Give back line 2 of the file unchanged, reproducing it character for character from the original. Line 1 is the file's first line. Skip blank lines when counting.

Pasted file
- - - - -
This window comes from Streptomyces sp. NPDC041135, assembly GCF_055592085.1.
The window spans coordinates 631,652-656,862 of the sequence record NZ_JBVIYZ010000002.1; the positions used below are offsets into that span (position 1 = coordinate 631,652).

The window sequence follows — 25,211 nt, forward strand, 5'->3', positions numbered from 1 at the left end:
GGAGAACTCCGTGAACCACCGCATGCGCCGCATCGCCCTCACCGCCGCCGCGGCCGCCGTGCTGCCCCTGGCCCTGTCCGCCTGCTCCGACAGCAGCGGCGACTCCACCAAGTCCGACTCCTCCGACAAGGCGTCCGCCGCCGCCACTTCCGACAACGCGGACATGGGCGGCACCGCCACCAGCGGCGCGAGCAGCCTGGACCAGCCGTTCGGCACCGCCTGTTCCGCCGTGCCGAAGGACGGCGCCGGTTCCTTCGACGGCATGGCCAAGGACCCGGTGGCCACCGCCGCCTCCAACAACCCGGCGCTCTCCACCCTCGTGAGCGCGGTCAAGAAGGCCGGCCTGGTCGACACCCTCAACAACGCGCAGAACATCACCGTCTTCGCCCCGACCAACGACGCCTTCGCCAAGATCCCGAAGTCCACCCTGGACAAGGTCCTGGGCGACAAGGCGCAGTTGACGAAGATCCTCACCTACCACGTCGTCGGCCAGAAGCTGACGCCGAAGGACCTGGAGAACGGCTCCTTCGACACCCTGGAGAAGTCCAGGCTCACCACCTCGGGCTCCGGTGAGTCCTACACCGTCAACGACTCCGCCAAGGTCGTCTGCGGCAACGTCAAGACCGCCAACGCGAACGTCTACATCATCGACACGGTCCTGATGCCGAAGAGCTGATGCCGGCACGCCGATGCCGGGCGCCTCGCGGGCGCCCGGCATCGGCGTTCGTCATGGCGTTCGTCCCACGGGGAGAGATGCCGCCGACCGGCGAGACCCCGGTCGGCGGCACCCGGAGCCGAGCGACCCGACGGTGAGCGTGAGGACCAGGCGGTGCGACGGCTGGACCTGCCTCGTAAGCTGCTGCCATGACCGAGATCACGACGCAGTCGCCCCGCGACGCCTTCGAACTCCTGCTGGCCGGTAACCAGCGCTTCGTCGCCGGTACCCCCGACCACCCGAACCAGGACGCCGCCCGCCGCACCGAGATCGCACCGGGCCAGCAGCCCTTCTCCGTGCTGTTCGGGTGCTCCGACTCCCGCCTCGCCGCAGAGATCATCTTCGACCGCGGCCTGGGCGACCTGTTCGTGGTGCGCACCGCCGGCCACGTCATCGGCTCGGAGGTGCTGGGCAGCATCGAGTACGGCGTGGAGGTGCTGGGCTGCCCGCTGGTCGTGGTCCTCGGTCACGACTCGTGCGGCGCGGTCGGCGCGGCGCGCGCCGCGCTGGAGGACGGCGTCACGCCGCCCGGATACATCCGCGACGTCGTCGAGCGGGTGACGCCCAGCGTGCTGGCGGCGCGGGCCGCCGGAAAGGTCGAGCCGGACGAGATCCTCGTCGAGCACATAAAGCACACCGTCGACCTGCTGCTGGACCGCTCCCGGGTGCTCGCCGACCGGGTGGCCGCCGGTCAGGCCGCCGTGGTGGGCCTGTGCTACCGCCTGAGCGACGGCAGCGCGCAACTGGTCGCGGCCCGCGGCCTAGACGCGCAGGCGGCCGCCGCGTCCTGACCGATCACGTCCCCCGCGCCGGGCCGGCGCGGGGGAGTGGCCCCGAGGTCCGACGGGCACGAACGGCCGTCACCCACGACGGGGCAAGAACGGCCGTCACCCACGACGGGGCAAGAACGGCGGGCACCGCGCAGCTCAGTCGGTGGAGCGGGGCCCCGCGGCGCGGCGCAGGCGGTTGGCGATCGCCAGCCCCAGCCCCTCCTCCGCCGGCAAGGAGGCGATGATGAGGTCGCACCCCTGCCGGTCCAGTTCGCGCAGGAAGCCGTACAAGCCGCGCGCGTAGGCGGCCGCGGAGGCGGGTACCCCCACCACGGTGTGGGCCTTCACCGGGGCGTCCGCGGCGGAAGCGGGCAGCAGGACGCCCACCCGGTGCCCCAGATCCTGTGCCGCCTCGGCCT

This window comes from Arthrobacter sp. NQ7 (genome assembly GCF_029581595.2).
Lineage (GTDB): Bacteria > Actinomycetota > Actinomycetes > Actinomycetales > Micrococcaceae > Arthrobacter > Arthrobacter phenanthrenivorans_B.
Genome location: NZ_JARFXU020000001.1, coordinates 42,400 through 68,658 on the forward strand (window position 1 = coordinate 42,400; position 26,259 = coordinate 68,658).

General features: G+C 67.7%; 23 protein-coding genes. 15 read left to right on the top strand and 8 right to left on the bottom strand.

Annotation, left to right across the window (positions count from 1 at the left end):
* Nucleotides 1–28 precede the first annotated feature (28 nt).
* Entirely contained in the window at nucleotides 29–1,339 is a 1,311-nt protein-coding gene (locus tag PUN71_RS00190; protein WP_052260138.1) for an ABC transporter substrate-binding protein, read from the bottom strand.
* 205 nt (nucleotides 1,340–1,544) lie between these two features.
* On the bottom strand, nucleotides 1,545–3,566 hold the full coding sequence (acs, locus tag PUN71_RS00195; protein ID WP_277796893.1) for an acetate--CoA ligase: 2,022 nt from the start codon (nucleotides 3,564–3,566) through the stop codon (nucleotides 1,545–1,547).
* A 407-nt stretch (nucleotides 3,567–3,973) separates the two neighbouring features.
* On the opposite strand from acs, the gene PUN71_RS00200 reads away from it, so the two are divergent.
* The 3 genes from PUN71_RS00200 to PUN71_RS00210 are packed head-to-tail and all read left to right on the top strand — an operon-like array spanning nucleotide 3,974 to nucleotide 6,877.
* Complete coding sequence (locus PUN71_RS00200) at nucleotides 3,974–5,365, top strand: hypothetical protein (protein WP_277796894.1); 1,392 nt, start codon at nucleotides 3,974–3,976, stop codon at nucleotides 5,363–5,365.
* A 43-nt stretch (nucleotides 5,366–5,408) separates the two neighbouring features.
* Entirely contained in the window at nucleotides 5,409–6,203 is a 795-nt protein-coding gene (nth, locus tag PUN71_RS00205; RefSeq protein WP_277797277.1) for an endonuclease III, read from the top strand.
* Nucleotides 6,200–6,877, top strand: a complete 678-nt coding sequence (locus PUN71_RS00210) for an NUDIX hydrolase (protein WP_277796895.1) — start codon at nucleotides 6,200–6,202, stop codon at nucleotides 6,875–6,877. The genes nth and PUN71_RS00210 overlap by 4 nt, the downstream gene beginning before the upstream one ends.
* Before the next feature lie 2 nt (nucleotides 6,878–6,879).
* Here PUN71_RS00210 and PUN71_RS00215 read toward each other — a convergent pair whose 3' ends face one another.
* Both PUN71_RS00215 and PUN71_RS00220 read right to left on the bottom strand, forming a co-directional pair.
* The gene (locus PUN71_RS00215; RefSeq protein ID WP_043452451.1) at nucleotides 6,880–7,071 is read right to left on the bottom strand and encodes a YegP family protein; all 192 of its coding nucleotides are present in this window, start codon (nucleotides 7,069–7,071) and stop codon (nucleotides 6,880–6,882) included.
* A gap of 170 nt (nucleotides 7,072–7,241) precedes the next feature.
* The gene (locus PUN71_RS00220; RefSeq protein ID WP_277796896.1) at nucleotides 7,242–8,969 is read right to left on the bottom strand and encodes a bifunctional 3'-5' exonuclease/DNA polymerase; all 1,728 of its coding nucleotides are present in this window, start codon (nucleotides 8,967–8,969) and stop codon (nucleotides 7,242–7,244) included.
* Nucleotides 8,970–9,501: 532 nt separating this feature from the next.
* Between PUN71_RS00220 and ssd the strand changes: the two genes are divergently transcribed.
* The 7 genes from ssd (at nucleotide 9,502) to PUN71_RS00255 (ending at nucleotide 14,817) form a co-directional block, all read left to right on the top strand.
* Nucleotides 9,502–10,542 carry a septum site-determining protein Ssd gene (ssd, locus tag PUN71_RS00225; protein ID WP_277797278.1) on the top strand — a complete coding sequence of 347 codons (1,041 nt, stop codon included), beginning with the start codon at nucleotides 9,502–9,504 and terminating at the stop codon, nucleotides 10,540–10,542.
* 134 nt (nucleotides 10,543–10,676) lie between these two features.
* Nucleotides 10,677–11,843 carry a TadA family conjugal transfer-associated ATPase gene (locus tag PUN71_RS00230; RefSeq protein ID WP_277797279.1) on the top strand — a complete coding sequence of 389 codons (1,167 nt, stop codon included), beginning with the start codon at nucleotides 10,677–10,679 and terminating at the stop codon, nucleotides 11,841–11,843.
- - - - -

The window spans coordinates 631,652-656,862 of the sequence record NZ_JBVIYZ010000002.1; the positions used below are offsets into that span (position 1 = coordinate 631,652).